Ticket quotas increase in cities, states as revenue drop

| 11/25/2008

As many state and local governments struggle to recover from massive budget shortfalls, many are turning to ticket quotas as a “revenue enhancement” source – a fact that long-haul truckers know all too well.

OOIDA Executive Vice President Todd Spencer told Land Line Magazine recently that he has noticed a significant increase in the number of state and local police departments who have stepped up their enforcement efforts as a way to “boost their revenue sources” because of dwindling income.

In Michigan, which has a state law banning ticket quotas, the Detroit News is reporting that the city of Detroit has had a 94 percent increase in the number of traffic tickets issued over a five-year period, from 2002 to 2007. In Plymouth, MI, the number of tickets issued there skyrocketed more than 487 percent during the same time frame.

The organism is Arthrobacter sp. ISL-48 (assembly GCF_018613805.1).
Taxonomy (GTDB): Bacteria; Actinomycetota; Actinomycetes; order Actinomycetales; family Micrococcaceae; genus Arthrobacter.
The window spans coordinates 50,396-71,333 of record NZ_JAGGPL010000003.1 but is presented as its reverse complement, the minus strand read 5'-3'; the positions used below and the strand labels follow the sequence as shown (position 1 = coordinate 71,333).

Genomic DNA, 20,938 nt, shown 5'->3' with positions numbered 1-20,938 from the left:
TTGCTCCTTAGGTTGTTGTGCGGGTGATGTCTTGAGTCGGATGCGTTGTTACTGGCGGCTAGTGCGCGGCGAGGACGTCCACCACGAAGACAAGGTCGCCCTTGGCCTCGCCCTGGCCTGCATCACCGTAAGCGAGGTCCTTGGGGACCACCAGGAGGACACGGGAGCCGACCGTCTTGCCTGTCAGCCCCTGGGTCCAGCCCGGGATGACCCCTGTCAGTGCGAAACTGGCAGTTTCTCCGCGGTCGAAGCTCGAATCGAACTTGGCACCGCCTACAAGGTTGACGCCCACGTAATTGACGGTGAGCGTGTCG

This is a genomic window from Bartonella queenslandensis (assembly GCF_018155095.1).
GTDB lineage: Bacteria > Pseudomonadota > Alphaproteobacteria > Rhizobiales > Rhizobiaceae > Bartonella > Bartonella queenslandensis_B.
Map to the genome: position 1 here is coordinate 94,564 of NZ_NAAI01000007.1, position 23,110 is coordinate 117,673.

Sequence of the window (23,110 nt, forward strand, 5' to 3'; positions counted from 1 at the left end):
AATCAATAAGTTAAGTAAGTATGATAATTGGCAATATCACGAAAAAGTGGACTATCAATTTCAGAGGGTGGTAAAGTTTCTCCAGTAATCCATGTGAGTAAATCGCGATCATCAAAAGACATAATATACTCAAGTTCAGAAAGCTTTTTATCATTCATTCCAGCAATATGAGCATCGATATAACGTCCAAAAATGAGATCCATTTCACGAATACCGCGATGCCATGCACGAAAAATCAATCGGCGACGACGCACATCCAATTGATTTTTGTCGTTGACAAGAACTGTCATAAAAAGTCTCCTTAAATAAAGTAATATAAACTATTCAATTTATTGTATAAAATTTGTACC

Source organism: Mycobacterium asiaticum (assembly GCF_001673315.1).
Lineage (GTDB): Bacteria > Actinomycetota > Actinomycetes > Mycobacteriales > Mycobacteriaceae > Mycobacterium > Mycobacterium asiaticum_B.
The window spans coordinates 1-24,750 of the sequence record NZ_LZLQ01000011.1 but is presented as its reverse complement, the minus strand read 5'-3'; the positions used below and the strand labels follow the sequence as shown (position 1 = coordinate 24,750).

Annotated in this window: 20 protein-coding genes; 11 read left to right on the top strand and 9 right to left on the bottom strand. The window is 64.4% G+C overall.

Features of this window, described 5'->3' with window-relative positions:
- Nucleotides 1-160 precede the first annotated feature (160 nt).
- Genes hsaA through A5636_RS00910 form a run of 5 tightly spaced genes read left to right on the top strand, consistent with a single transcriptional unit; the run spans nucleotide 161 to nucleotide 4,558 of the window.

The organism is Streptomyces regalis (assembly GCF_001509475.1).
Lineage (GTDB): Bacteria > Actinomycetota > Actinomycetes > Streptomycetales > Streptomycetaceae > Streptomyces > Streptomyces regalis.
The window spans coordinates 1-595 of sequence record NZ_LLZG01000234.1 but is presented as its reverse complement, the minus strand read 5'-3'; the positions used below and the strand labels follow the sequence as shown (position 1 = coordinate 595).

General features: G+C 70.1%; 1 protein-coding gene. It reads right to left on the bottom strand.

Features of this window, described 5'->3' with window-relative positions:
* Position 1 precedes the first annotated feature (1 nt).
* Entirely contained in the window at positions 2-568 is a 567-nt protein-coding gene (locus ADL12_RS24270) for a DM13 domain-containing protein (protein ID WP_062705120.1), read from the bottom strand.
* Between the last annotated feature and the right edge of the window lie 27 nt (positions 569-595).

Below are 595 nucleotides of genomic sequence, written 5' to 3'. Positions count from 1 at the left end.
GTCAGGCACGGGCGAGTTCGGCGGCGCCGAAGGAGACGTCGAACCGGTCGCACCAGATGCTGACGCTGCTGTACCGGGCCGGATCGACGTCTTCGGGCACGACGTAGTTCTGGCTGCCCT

However, during the same five years that traffic enforcement efforts were stepped up in Detroit, the News reported that the number of serious crimes also “increased significantly” – up 56 percent – in the number of murders, rapes, robberies, assaults and burglaries.

Ticket quotas exist in West Virginia
The auditor for the West Virginia state legislature confirmed in mid-November that ticket quotas exist in the “Mountain State.”

Spencer was quick to point out that even though West Virginia reported increased enforcement efforts, the rate of fatal accidents did not change significantly.

“This report also states the WVSP is ‘more focused on road law, as opposed to criminal investigation,’ ” he said.

Ohio officer reprimanded
In October, Ken Braden, a Madison Township, OH, police officer said he was reprimanded for not writing enough traffic tickets, even though he and another officer in the department were tied for posting the most criminal arrests.

Madison Township Police Chief Greg Ryan told the Columbus Dispatch in October he defends his decision to reprimand Braden.

“He gets paid as much as the other officers,” Ryan told the Dispatch. “He should do as much work as the other officers.”

– By Clarissa Kell-Holland, staff writer